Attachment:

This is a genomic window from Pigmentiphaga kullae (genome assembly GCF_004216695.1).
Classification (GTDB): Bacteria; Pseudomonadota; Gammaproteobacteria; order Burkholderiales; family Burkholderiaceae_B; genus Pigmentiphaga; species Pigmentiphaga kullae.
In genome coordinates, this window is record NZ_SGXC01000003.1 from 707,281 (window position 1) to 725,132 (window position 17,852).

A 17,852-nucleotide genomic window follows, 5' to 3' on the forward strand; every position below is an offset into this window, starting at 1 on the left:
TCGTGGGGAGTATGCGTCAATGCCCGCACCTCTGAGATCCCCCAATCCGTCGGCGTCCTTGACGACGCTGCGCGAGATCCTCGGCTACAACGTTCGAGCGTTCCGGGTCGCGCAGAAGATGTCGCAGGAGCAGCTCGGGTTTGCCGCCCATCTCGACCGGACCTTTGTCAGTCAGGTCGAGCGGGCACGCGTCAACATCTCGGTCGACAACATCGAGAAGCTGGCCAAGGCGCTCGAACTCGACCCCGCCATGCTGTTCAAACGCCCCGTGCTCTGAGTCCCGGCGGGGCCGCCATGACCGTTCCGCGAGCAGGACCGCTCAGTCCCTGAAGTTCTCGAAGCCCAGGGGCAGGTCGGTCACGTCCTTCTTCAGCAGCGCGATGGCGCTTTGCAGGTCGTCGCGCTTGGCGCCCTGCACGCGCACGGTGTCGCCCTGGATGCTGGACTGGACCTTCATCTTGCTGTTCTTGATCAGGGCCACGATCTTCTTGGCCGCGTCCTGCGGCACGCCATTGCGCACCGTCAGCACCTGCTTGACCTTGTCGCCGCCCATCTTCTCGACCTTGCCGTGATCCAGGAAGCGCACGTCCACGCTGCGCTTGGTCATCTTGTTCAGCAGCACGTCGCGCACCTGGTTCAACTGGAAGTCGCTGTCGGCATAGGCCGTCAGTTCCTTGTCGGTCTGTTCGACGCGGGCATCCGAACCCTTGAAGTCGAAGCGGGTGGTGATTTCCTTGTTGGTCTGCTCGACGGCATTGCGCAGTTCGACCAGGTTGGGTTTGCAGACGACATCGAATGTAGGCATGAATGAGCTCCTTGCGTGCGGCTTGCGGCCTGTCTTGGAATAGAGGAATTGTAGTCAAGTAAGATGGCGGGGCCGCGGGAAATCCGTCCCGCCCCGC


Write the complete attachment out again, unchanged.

This is a genomic window from Pigmentiphaga kullae (genome assembly GCF_004216695.1).
Classification (GTDB): Bacteria; Pseudomonadota; Gammaproteobacteria; order Burkholderiales; family Burkholderiaceae_B; genus Pigmentiphaga; species Pigmentiphaga kullae.
In genome coordinates, this window is record NZ_SGXC01000003.1 from 707,281 (window position 1) to 725,132 (window position 17,852).

A 17,852-nucleotide genomic window follows, 5' to 3' on the forward strand; every position below is an offset into this window, starting at 1 on the left:
TCGTGGGGAGTATGCGTCAATGCCCGCACCTCTGAGATCCCCCAATCCGTCGGCGTCCTTGACGACGCTGCGCGAGATCCTCGGCTACAACGTTCGAGCGTTCCGGGTCGCGCAGAAGATGTCGCAGGAGCAGCTCGGGTTTGCCGCCCATCTCGACCGGACCTTTGTCAGTCAGGTCGAGCGGGCACGCGTCAACATCTCGGTCGACAACATCGAGAAGCTGGCCAAGGCGCTCGAACTCGACCCCGCCATGCTGTTCAAACGCCCCGTGCTCTGAGTCCCGGCGGGGCCGCCATGACCGTTCCGCGAGCAGGACCGCTCAGTCCCTGAAGTTCTCGAAGCCCAGGGGCAGGTCGGTCACGTCCTTCTTCAGCAGCGCGATGGCGCTTTGCAGGTCGTCGCGCTTGGCGCCCTGCACGCGCACGGTGTCGCCCTGGATGCTGGACTGGACCTTCATCTTGCTGTTCTTGATCAGGGCCACGATCTTCTTGGCCGCGTCCTGCGGCACGCCATTGCGCACCGTCAGCACCTGCTTGACCTTGTCGCCGCCCATCTTCTCGACCTTGCCGTGATCCAGGAAGCGCACGTCCACGCTGCGCTTGGTCATCTTGTTCAGCAGCACGTCGCGCACCTGGTTCAACTGGAAGTCGCTGTCGGCATAGGCCGTCAGTTCCTTGTCGGTCTGTTCGACGCGGGCATCCGAACCCTTGAAGTCGAAGCGGGTGGTGATTTCCTTGTTGGTCTGCTCGACGGCATTGCGCAGTTCGACCAGGTTGGGTTTGCAGACGACATCGAATGTAGGCATGAATGAGCTCCTTGCGTGCGGCTTGCGGCCTGTCTTGGAATAGAGGAATTGTAGTCAAGTAAGATGGCGGGGCCGCGGGAAATCCGTCCCGCCCCGC